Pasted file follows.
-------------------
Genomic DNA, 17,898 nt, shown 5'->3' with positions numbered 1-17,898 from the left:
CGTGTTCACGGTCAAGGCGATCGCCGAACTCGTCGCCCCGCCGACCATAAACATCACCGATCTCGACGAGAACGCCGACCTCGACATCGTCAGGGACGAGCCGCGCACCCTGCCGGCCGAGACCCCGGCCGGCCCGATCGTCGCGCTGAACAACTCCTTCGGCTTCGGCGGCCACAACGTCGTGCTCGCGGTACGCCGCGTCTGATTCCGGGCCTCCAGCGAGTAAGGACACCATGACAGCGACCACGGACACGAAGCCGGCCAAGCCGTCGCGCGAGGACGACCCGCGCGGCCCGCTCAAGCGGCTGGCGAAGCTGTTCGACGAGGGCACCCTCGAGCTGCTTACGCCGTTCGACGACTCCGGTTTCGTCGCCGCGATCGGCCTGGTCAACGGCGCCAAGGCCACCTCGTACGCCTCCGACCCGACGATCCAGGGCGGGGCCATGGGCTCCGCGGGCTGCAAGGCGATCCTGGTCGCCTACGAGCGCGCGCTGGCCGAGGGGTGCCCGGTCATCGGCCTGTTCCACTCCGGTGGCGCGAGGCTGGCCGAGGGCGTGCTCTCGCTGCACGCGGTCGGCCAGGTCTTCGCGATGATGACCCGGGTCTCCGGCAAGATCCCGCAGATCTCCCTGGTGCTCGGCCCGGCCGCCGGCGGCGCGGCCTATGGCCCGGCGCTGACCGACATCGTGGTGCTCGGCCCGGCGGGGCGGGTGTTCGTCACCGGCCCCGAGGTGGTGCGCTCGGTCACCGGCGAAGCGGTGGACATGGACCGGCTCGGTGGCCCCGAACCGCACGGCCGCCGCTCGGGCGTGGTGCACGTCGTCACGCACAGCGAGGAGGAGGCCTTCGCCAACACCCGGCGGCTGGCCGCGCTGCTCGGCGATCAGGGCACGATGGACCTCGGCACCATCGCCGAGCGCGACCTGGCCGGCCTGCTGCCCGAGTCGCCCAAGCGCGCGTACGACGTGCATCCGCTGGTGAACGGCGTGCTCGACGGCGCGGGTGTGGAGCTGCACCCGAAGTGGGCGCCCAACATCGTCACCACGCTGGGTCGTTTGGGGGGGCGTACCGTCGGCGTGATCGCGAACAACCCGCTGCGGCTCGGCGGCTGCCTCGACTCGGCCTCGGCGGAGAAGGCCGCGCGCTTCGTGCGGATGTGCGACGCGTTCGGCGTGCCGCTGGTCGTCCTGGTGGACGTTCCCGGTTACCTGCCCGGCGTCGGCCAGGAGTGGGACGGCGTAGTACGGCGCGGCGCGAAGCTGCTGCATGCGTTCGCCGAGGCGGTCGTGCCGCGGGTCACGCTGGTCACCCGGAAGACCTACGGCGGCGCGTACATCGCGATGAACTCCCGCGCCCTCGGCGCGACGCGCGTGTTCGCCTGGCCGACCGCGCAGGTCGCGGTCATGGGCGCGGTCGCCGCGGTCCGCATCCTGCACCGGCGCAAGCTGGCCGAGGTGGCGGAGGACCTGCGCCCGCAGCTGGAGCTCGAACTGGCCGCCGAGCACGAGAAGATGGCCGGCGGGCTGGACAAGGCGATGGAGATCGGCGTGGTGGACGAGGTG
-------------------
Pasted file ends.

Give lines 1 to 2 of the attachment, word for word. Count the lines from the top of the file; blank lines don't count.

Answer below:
Genomic DNA, 17,898 nt, shown 5'->3' with positions numbered 1-17,898 from the left:
CGTGTTCACGGTCAAGGCGATCGCCGAACTCGTCGCCCCGCCGACCATAAACATCACCGATCTCGACGAGAACGCCGACCTCGACATCGTCAGGGACGAGCCGCGCACCCTGCCGGCCGAGACCCCGGCCGGCCCGATCGTCGCGCTGAACAACTCCTTCGGCTTCGGCGGCCACAACGTCGTGCTCGCGGTACGCCGCGTCTGATTCCGGGCCTCCAGCGAGTAAGGACACCATGACAGCGACCACGGACACGAAGCCGGCCAAGCCGTCGCGCGAGGACGACCCGCGCGGCCCGCTCAAGCGGCTGGCGAAGCTGTTCGACGAGGGCACCCTCGAGCTGCTTACGCCGTTCGACGACTCCGGTTTCGTCGCCGCGATCGGCCTGGTCAACGGCGCCAAGGCCACCTCGTACGCCTCCGACCCGACGATCCAGGGCGGGGCCATGGGCTCCGCGGGCTGCAAGGCGATCCTGGTCGCCTACGAGCGCGCGCTGGCCGAGGGGTGCCCGGTCATCGGCCTGTTCCACTCCGGTGGCGCGAGGCTGGCCGAGGGCGTGCTCTCGCTGCACGCGGTCGGCCAGGTCTTCGCGATGATGACCCGGGTCTCCGGCAAGATCCCGCAGATCTCCCTGGTGCTCGGCCCGGCCGCCGGCGGCGCGGCCTATGGCCCGGCGCTGACCGACATCGTGGTGCTCGGCCCGGCGGGGCGGGTGTTCGTCACCGGCCCCGAGGTGGTGCGCTCGGTCACCGGCGAAGCGGTGGACATGGACCGGCTCGGTGGCCCCGAACCGCACGGCCGCCGCTCGGGCGTGGTGCACGTCGTCACGCACAGCGAGGAGGAGGCCTTCGCCAACACCCGGCGGCTGGCCGCGCTGCTCGGCGATCAGGGCACGATGGACCTCGGCACCATCGCCGAGCGCGACCTGGCCGGCCTGCTGCCCGAGTCGCCCAAGCGCGCGTACGACGTGCATCCGCTGGTGAACGGCGTGCTCGACGGCGCGGGTGTGGAGCTGCACCCGAAGTGGGCGCCCAACATCGTCACCACGCTGGGTCGTTTGGGGGGGCGTACCGTCGGCGTGATCGCGAACAACCCGCTGCGGCTCGGCGGCTGCCTCGACTCGGCCTCGGCGGAGAAGGCCGCGCGCTTCGTGCGGATGTGCGACGCGTTCGGCGTGCCGCTGGTCGTCCTGGTGGACGTTCCCGGTTACCTGCCCGGCGTCGGCCAGGAGTGGGACGGCGTAGTACGGCGCGGCGCGAAGCTGCTGCATGCGTTCGCCGAGGCGGTCGTGCCGCGGGTCACGCTGGTCACCCGGAAGACCTACGGCGGCGCGTACATCGCGATGAACTCCCGCGCCCTCGGCGCGACGCGCGTGTTCGCCTGGCCGACCGCGCAGGTCGCGGTCATGGGCGCGGTCGCCGCGGTCCGCATCCTGCACCGGCGCAAGCTGGCCGAGGTGGCGGAGGACCTGCGCCCGCAGCTGGAGCTCGAACTGGCCGCCGAGCACGAGAAGATGGCCGGCGGGCTGGACAAGGCGATGGAGATCGGCGTGGTGGACGAGGTG